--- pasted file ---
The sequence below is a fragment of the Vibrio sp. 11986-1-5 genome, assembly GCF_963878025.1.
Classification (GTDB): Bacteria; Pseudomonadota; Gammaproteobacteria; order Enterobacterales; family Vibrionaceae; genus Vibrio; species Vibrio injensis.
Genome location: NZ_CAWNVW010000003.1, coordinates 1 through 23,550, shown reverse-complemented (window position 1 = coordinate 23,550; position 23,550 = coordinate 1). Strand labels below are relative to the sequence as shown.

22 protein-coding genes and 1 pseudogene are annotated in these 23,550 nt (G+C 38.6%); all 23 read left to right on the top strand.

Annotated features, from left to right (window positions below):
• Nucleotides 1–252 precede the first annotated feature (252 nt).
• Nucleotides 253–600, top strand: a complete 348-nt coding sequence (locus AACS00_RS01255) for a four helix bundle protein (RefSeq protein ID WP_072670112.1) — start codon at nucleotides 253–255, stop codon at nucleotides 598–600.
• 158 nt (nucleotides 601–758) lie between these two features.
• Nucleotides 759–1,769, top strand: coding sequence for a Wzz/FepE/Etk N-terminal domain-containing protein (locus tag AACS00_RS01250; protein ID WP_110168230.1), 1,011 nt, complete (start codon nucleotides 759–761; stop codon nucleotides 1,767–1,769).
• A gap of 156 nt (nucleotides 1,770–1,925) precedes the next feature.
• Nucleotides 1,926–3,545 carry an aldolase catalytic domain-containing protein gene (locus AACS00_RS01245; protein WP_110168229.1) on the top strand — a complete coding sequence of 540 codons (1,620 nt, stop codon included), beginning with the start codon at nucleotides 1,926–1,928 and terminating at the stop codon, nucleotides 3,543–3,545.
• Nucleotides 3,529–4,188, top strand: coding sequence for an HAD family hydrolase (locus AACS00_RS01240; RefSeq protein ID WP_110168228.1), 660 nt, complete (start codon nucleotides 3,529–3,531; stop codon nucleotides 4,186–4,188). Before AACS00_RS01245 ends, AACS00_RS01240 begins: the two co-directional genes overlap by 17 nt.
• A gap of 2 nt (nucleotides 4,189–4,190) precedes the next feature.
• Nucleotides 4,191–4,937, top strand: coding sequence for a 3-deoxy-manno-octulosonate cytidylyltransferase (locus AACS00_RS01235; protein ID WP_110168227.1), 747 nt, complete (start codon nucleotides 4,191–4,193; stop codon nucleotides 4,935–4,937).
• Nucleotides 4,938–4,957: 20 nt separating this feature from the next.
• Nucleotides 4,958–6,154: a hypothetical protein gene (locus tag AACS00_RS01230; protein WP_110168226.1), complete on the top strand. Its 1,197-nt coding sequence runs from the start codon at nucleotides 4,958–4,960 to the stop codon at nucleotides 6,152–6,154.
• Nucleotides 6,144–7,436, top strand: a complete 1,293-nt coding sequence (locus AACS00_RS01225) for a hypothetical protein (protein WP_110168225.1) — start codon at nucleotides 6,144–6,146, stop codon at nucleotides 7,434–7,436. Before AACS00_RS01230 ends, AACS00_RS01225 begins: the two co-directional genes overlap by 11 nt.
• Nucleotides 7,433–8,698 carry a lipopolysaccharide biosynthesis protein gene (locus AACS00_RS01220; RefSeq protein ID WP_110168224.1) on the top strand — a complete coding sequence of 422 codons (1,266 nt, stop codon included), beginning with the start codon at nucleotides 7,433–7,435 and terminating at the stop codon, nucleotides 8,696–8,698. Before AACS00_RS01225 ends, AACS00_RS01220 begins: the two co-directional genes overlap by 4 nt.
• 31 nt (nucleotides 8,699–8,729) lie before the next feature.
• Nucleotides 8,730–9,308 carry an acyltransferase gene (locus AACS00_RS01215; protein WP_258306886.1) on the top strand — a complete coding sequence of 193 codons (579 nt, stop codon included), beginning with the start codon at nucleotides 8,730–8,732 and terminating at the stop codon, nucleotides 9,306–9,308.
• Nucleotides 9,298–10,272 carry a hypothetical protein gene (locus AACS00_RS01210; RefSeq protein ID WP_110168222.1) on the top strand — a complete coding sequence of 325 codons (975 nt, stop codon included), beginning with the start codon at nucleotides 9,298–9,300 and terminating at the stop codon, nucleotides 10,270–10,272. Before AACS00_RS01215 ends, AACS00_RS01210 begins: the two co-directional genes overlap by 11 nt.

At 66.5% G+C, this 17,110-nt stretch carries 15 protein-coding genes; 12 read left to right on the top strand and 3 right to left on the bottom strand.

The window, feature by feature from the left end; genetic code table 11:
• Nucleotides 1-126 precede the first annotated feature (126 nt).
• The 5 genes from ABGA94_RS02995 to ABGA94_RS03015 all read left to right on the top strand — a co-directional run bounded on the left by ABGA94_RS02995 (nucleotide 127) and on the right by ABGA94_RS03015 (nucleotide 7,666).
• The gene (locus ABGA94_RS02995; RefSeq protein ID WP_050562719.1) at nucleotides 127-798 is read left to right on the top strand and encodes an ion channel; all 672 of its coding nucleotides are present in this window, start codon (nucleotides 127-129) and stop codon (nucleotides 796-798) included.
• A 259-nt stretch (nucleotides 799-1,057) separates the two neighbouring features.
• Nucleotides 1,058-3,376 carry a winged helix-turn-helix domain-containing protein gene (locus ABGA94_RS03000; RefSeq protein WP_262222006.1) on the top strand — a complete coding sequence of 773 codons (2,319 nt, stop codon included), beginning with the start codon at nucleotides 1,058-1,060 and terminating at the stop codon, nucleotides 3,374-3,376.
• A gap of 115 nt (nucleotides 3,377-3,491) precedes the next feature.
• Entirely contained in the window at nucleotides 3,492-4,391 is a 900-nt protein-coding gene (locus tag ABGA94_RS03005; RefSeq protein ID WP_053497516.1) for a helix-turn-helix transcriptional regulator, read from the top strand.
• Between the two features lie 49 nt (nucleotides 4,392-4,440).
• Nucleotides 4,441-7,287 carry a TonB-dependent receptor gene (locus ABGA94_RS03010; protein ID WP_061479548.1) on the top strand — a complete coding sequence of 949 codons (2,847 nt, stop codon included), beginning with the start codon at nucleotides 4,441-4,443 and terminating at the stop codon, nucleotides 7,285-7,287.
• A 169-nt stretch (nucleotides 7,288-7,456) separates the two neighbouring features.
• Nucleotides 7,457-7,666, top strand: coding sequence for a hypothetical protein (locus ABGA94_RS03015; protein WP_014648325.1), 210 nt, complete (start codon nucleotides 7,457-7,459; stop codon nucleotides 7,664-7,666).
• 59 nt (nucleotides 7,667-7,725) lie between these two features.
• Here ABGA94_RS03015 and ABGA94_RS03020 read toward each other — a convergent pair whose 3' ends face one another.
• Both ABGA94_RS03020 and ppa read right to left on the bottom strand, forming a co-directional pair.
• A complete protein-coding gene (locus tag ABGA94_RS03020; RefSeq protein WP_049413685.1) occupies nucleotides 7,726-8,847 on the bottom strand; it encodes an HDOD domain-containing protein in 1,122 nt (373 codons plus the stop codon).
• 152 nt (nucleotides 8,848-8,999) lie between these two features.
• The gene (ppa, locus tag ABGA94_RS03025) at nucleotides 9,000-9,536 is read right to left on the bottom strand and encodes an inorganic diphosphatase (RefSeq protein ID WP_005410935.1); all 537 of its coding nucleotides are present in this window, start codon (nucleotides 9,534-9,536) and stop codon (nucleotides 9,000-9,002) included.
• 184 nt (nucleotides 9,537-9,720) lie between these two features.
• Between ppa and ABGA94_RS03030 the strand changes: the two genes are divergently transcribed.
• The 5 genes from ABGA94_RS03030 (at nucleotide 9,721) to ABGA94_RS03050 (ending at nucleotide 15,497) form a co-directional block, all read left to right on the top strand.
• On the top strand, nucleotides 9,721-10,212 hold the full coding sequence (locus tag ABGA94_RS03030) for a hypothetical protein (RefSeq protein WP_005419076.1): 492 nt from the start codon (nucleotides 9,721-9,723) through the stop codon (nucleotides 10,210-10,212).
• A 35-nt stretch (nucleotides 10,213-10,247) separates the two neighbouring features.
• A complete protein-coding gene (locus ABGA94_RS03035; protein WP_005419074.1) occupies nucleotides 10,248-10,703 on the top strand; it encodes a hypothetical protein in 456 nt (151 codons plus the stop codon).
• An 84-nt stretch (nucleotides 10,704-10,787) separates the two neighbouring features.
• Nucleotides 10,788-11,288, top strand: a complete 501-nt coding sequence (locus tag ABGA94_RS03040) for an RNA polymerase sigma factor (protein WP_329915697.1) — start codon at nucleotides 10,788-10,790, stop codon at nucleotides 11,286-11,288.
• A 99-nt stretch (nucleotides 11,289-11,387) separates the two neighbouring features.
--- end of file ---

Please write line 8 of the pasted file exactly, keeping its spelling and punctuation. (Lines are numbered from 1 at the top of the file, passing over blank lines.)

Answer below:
• 158 nt (nucleotides 601–758) lie between these two features.